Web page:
Mediation is an extrajudicial method for the resolution of conflicts that is increasingly recurrent in the different areas of legal practice: family, civil, social, commercial, bankruptcy and criminal. Thanks to the impetus of different public and private entities, mediation is gaining presence as an alternative to a judicial system that is cumbersome, saturated and extremely slow to respond.
Mediation can be voluntary or compulsory (as is currently the case in judicial divorce proceedings or labour proceedings where this form of conflict resolution is legally required).
The process is generally essentially the same in all practice areas:
- The neutral party, the mediator, gathers information about the position of each party.
- Joint sessions are held to find common ground and reach a possible agreement.
- If an agreement is reached, it is formalised in a contract and given legal validity. A mediator must be duly registered with the bar association as such in order for this process and agreement to be binding.
- The agreement is presented to the court or competent authority for ratification and becomes as valid as a court judgement. In less time and at a lower cost.
Benefits of mediation
In recent years, the judicial system has been dragging a backlog that has caused lawsuits to drag on for years waiting for a date for their resolution. The pandemic has only worsened this situation. Mediation offers a much quicker and cheaper way to reach an agreement so that parties can get on with their lives.
A mediator can also help to achieve a much more personalised agreement that reflects the needs of both parties, with the end result having the same validity as a court judgement.
The economic and agile nature of this process makes it particularly suitable in situations that directly affect personal life, such as family situations after a divorce or inheritance, or that affect our home, such as in property communities or rentals.
By way of example, a judgement can take several months to arrive, but a mediation process can result in an agreement (legally valid as a judgement) in 5-7 sessions.
Key factors for successful mediation:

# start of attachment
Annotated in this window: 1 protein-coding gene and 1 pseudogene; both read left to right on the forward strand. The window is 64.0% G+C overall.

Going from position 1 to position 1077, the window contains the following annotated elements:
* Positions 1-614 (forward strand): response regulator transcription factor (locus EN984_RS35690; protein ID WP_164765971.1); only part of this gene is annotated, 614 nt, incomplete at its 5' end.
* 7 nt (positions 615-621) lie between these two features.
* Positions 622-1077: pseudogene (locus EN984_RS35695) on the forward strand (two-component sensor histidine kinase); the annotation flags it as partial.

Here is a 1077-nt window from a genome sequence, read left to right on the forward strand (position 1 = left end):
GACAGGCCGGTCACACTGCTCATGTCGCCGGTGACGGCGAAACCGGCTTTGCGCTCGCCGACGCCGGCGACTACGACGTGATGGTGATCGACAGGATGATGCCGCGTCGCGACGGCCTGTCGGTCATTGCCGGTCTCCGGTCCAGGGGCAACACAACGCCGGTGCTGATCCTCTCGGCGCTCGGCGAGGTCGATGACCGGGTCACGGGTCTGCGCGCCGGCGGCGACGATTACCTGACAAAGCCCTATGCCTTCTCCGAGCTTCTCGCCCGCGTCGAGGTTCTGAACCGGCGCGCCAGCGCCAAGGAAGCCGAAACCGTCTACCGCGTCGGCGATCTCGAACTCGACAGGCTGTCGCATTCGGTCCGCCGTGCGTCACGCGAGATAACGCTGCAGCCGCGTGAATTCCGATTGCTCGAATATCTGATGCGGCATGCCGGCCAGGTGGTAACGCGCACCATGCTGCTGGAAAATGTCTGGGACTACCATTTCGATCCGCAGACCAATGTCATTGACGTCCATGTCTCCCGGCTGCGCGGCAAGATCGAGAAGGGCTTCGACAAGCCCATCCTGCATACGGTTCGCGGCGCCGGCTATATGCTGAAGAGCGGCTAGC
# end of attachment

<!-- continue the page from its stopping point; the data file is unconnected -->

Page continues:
- A mediator who is experienced, professional and recognised as neutral by both parties.
- In situations where one or both parties come to the mediation process with a vindictive spirit or a desire for the other to lose rather than for everyone to win, the process is doomed to fail.
- Flexibility and respect.
Areas and examples of situations where mediation can be successful:
Examples of family and civil mediation
- Disputes in divorce proceedings and other custody issues
- Visitation schedules, division of holidays and holidays
- Division of living expenses, education, extra-curricular activities.
Examples of mediation in the area of property administration:
- Neighbourhood problems such as noise, respect for common areas.
- Conflicts related to damages to third parties (water leaks, damp, etc.) when there is no insurance cover.
- Non-payments to the community
Examples of commercial mediation:
- Disputes between partners or shareholders
- Problems with suppliers and clients
- Industrial and intellectual property disputes
- Breaches of contract
- Unfair competition
- Communication problems in family businesses
- Negotiation of agreements to be included in the Family Protocol.
Examples of consumer mediation:
- Problems in the purchase and sale of a product or service.
- Problems arising from cancellation of travel and flights due to the pandemic
- False or misleading advertising
- Non-payment of contracted services or products
- Discrepancies over the quality of products or services or their repairs
- Disagreement in the contracting of banking and insurance services
Examples of insolvency mediation and the 2nd Chance Law:
This is an innovative alternative for the cooperative management of insolvency situations that brings significant advantages for both the debtor and the creditors.
This figure, introduced in the Insolvency Act and the Second Chance Law, is responsible for supervising and directing the out-of-court agreement. It is also responsible for requesting the declaration of insolvency proceedings in the event that the out-of-court payment agreement (AEP) fails.
Can I appoint my mediator?
The appointment is not made by the insolvent party. It is the notary and the Commercial Register who appoint the insolvency mediator, using the lists and in the established order. Their remuneration is also regulated and adapted to each situation.
Don’t forget to watch the video about mediation made by one of our lawyers and this one about insolvency proceedings (or 2nd chance law in the case of individuals) as a tool to revive a business, contact us to assess your case.